power for health care, and is potentially dangerous if the account
holder faces large medical bills.

The sample that contributes the maximum skews wealthier and older than
the portion of the sample that does not. Almost 67 percent of the
households that contribute the maximum earn more than $100,000.

Only 4 percent of account holders eligible to invest their HSA balances
actually chose to invest.

The small proportion of account holders who contribute the IRS maximum
could be a reflection of several factors, both mathematical and
behavioral. Any addition of an account for an employee to contribute to
and maintain adds a level of complexity to that individual's personal
finances. HSAs compete for employees' limited pretax dollars with
defined - contribution retirement plans and, to a lesser extent, FSAs
and transit benefits. Many employees simply do not have the extra money
or will not commensurately cut back on discretionary spending to fully
fund their HSA.

On the behavioral side, saving for health care lacks saliency. It is
difficult enough to project health-care expenditures, and especially so
if one has not previously incurred a large medical bill. HSAs are still
a relatively new instrument, and the task of projecting one's out-
of-pocket health-care expenditures is an unfamiliar one for many
employees. Without guidance for how much money an employee ought to set
aside, it can be difficult to effect change and encourage individuals to
save more.


Comment by Don McCanne

With the rapid increase in the prevalence of high-deductible health
plans (HDHPs), many patients are finding that their out-of-pocket
expenses when they need to access health are excessively burdensome,
resulting in financial hardship, and often resulting in forgoing
beneficial health care. Supporters of HDHPs say that health savings
accounts (HSAs) are the answer - simply use your own HSA to pay for the
care you need before the deductible kicks in. How well is that working?

This study confirms what we have said all along - HSAs work just fine
for the healthy and wealthy, but the accounts are not adequately funded
and may not even exist for individuals with lower incomes and greater
health care needs.

The other feature of HSAs is that, for those who remain healthy, the
account can be used as a supplementary, tax-advantaged retirement
account. Apparently this concept is not driving the increase in
enrollment in HSAs since 96 percent of those with accounts large enough
to qualify for investing are not bothering to use the investment
vehicles designed for HSAs. Besides, retirement savings should not be
based on a game of chance - being lucky enough to have not faced
significant illnesses.

We already have more than enough studies to show that consumer-directed
health care - HDHPs with or without HSAs - impair access and
affordability precisely for those with the greatest health care needs.
That's the opposite of what we need. It's time for a single payer
national health program - an improved Medicare, with first dollar
coverage, that covers everyone.

Tuesday, July 14, 2015

qotd: WHO validates Cuba as first nation to eliminate maternal-fetal HIV transmission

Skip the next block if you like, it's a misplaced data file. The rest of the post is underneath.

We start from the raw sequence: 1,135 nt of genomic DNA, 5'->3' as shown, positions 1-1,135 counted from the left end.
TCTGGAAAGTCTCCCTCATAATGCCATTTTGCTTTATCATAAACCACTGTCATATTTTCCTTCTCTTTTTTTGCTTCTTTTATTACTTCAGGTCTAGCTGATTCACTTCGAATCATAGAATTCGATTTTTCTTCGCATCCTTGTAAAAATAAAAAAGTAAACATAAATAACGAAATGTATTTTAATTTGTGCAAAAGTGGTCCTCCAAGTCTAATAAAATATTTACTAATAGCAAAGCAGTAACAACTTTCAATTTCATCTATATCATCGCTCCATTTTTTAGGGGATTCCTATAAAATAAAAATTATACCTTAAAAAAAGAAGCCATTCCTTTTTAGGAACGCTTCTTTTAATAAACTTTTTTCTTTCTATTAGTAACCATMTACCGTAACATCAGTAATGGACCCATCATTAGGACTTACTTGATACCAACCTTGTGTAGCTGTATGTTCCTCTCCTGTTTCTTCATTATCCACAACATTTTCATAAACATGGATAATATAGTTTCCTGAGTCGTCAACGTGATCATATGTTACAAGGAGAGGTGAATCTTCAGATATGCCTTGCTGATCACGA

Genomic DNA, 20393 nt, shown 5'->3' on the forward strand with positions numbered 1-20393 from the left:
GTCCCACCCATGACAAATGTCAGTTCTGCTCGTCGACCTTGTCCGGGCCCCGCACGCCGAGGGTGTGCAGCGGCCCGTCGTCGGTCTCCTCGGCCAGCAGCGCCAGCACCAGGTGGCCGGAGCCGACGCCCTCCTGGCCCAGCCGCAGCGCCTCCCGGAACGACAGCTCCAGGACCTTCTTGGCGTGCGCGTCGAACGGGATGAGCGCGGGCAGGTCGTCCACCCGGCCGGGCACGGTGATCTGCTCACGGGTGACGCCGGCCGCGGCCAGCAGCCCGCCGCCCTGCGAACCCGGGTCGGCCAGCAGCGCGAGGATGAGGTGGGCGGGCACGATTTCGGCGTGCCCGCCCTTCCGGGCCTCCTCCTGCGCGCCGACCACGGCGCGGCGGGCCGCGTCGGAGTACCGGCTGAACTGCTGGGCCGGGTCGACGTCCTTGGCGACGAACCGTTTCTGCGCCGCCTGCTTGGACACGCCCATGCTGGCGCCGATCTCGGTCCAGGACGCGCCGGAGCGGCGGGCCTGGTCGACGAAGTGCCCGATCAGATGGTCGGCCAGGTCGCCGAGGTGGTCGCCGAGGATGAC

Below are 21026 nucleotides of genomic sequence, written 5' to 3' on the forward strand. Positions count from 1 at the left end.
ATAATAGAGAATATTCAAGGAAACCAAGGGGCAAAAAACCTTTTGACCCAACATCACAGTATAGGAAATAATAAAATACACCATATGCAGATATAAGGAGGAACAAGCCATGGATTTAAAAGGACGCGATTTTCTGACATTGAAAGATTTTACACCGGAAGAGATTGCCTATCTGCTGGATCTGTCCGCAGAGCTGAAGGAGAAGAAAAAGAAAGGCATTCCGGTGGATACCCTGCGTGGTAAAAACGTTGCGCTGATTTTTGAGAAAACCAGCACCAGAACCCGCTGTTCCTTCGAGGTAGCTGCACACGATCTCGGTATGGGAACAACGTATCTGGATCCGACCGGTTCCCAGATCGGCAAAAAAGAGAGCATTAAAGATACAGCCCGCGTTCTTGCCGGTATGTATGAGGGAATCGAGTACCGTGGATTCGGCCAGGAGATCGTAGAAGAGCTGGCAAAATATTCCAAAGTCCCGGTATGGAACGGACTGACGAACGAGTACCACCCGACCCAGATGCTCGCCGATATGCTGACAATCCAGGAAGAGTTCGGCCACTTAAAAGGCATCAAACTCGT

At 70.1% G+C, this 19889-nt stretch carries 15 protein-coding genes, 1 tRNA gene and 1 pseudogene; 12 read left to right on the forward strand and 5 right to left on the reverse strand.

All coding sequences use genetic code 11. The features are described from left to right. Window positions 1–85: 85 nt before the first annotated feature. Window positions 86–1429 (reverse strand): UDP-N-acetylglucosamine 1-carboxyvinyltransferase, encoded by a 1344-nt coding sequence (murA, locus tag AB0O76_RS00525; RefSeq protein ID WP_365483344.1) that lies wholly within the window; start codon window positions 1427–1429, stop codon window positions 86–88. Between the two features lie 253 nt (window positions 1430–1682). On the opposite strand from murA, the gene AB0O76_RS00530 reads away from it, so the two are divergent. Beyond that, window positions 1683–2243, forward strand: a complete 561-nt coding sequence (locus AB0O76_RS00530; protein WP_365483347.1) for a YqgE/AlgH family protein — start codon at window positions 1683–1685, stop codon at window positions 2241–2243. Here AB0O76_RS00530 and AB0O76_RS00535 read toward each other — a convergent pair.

World Health Organization
June 30, 2015
WHO validates elimination of mother-to-child transmission of HIV and
syphilis in Cuba

Cuba today became the first country in the world to receive validation
from WHO that it has eliminated mother-to-child transmission of HIV and

"Eliminating transmission of a virus is one of the greatest public
health achievements possible," said Dr Margaret Chan, WHO
Director-General. "This is a major victory in our long fight against HIV
and sexually transmitted infections, and an important step towards
having an AIDS-free generation" she added.

Cuba's achievement

WHO/PAHO (World Health Organization/Pan American Health Organization)
has been working with partners in Cuba and other countries in the
Americas since 2010 to implement a regional initiative to eliminate
mother-to-child transmission of HIV and syphilis.

As part of the initiative, the country has worked to ensure early access
to prenatal care, HIV and syphilis testing for both pregnant women and
their partners, treatment for women who test positive and their babies,
caesarean deliveries and substitution of breastfeeding. These services
are provided as part of an equitable, accessible and universal health
system in which maternal and child health programs are integrated with
programs for HIV and sexually transmitted infections.

"Cuba's success demonstrates that universal access and universal health
coverage are feasible and indeed are the key to success, even against
challenges as daunting as HIV," said PAHO Director, Dr Carissa F. Etienne.

(As treatment for prevention of mother-to-child-transmission is not 100%
effective, elimination of transmission is defined as a reduction of
transmission to such a low level that it no longer constitutes a public
health problem. In 2013, only two babies were born with HIV in Cuba, and
only 3 babies were born with congenital syphilis.)


Centers for Disease Control and Prevention
June 23, 2015
HIV Among Pregnant Women, Infants, and Children

At the end of 2009, an estimated 10,834 persons who were diagnosed with